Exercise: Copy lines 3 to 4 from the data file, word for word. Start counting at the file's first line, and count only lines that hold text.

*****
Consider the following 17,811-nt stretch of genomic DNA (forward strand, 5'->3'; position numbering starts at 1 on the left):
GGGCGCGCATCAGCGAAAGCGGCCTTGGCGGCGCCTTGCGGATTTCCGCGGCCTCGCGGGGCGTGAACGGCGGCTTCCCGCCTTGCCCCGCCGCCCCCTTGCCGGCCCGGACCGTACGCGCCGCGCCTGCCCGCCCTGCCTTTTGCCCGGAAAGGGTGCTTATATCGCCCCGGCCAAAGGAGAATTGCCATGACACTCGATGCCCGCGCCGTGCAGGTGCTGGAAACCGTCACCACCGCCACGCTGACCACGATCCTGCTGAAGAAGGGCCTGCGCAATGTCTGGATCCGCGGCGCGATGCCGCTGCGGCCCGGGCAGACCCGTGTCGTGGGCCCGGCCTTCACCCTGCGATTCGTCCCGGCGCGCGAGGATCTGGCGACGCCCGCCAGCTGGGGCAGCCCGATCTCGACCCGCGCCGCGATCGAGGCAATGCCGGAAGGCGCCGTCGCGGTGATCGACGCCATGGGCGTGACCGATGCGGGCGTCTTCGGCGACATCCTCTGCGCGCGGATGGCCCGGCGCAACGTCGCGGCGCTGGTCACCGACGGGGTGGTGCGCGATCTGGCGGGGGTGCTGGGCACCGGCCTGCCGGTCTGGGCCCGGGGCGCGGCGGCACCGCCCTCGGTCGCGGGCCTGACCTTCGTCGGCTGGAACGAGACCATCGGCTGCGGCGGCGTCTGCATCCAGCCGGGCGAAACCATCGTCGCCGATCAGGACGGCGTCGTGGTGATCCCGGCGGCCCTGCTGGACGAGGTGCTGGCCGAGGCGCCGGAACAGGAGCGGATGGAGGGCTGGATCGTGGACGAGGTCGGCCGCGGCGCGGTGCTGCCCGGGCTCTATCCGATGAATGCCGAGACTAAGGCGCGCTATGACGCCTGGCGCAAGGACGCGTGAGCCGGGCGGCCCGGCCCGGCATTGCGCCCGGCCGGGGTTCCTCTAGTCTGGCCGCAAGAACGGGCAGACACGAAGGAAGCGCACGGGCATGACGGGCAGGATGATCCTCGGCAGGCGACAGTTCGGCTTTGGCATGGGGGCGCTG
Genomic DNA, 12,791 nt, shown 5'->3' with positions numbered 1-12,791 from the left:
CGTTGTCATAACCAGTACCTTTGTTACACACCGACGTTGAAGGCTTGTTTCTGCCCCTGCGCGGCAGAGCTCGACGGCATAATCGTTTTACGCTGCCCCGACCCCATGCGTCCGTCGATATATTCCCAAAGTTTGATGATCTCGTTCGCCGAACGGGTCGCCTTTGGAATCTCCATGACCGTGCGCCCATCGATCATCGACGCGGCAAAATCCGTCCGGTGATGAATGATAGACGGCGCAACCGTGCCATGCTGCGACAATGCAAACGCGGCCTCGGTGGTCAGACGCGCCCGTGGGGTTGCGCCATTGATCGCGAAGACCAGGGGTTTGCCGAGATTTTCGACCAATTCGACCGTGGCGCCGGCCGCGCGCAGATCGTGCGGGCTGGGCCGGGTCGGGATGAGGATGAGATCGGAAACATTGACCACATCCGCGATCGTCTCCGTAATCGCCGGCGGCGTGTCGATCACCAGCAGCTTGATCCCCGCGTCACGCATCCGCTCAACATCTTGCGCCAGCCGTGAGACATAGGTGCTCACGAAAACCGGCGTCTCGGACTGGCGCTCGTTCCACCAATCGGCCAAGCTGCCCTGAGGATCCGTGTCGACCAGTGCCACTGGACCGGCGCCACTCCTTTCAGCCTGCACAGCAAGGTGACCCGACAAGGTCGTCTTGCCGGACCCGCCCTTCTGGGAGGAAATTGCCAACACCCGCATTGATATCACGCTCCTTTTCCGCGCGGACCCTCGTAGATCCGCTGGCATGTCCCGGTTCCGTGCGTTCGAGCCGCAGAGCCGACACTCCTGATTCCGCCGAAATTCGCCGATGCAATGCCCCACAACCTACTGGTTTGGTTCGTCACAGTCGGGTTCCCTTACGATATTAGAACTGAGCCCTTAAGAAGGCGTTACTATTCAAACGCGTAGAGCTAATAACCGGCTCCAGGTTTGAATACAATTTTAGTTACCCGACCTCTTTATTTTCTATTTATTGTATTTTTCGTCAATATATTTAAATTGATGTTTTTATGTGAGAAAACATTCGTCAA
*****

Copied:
Genomic DNA, 12,791 nt, shown 5'->3' with positions numbered 1-12,791 from the left:
CGTTGTCATAACCAGTACCTTTGTTACACACCGACGTTGAAGGCTTGTTTCTGCCCCTGCGCGGCAGAGCTCGACGGCATAATCGTTTTACGCTGCCCCGACCCCATGCGTCCGTCGATATATTCCCAAAGTTTGATGATCTCGTTCGCCGAACGGGTCGCCTTTGGAATCTCCATGACCGTGCGCCCATCGATCATCGACGCGGCAAAATCCGTCCGGTGATGAATGATAGACGGCGCAACCGTGCCATGCTGCGACAATGCAAACGCGGCCTCGGTGGTCAGACGCGCCCGTGGGGTTGCGCCATTGATCGCGAAGACCAGGGGTTTGCCGAGATTTTCGACCAATTCGACCGTGGCGCCGGCCGCGCGCAGATCGTGCGGGCTGGGCCGGGTCGGGATGAGGATGAGATCGGAAACATTGACCACATCCGCGATCGTCTCCGTAATCGCCGGCGGCGTGTCGATCACCAGCAGCTTGATCCCCGCGTCACGCATCCGCTCAACATCTTGCGCCAGCCGTGAGACATAGGTGCTCACGAAAACCGGCGTCTCGGACTGGCGCTCGTTCCACCAATCGGCCAAGCTGCCCTGAGGATCCGTGTCGACCAGTGCCACTGGACCGGCGCCACTCCTTTCAGCCTGCACAGCAAGGTGACCCGACAAGGTCGTCTTGCCGGACCCGCCCTTCTGGGAGGAAATTGCCAACACCCGCATTGATATCACGCTCCTTTTCCGCGCGGACCCTCGTAGATCCGCTGGCATGTCCCGGTTCCGTGCGTTCGAGCCGCAGAGCCGACACTCCTGATTCCGCCGAAATTCGCCGATGCAATGCCCCACAACCTACTGGTTTGGTTCGTCACAGTCGGGTTCCCTTACGATATTAGAACTGAGCCCTTAAGAAGGCGTTACTATTCAAACGCGTAGAGCTAATAACCGGCTCCAGGTTTGAATACAATTTTAGTTACCCGACCTCTTTATTTTCTATTTATTGTATTTTTCGTCAATATATTTAAATTGATGTTTTTATGTGAGAAAACATTCGTCAA